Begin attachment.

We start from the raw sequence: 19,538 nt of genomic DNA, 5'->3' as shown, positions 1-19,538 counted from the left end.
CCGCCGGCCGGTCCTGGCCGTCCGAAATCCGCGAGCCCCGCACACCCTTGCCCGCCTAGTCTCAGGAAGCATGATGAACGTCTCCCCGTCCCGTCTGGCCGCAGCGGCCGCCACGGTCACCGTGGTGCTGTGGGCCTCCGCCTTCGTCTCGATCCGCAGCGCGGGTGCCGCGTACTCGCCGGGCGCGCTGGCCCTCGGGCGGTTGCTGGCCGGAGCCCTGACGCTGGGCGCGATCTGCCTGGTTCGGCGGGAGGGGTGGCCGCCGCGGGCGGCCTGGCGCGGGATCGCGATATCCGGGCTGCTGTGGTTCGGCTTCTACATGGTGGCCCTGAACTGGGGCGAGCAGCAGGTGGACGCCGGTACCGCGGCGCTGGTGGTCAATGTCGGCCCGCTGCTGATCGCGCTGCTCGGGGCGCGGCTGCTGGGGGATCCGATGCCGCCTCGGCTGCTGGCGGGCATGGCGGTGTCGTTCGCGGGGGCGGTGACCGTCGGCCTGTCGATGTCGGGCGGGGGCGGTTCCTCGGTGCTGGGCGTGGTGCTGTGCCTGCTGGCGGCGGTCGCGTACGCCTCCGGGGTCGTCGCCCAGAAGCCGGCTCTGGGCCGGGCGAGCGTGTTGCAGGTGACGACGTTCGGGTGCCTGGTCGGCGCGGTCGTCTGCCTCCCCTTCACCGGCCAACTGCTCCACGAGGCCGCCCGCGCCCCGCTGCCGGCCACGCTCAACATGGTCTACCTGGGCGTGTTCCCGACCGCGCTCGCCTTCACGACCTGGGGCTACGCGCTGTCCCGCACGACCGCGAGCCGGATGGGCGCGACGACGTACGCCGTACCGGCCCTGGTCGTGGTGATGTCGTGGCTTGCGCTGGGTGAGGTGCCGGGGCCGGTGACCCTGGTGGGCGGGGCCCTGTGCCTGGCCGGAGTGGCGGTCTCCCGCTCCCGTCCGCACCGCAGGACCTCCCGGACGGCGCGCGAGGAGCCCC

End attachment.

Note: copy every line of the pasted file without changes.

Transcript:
We start from the raw sequence: 19,538 nt of genomic DNA, 5'->3' as shown, positions 1-19,538 counted from the left end.
CCGCCGGCCGGTCCTGGCCGTCCGAAATCCGCGAGCCCCGCACACCCTTGCCCGCCTAGTCTCAGGAAGCATGATGAACGTCTCCCCGTCCCGTCTGGCCGCAGCGGCCGCCACGGTCACCGTGGTGCTGTGGGCCTCCGCCTTCGTCTCGATCCGCAGCGCGGGTGCCGCGTACTCGCCGGGCGCGCTGGCCCTCGGGCGGTTGCTGGCCGGAGCCCTGACGCTGGGCGCGATCTGCCTGGTTCGGCGGGAGGGGTGGCCGCCGCGGGCGGCCTGGCGCGGGATCGCGATATCCGGGCTGCTGTGGTTCGGCTTCTACATGGTGGCCCTGAACTGGGGCGAGCAGCAGGTGGACGCCGGTACCGCGGCGCTGGTGGTCAATGTCGGCCCGCTGCTGATCGCGCTGCTCGGGGCGCGGCTGCTGGGGGATCCGATGCCGCCTCGGCTGCTGGCGGGCATGGCGGTGTCGTTCGCGGGGGCGGTGACCGTCGGCCTGTCGATGTCGGGCGGGGGCGGTTCCTCGGTGCTGGGCGTGGTGCTGTGCCTGCTGGCGGCGGTCGCGTACGCCTCCGGGGTCGTCGCCCAGAAGCCGGCTCTGGGCCGGGCGAGCGTGTTGCAGGTGACGACGTTCGGGTGCCTGGTCGGCGCGGTCGTCTGCCTCCCCTTCACCGGCCAACTGCTCCACGAGGCCGCCCGCGCCCCGCTGCCGGCCACGCTCAACATGGTCTACCTGGGCGTGTTCCCGACCGCGCTCGCCTTCACGACCTGGGGCTACGCGCTGTCCCGCACGACCGCGAGCCGGATGGGCGCGACGACGTACGCCGTACCGGCCCTGGTCGTGGTGATGTCGTGGCTTGCGCTGGGTGAGGTGCCGGGGCCGGTGACCCTGGTGGGCGGGGCCCTGTGCCTGGCCGGAGTGGCGGTCTCCCGCTCCCGTCCGCACCGCAGGACCTCCCGGACGGCGCGCGAGGAGCCCC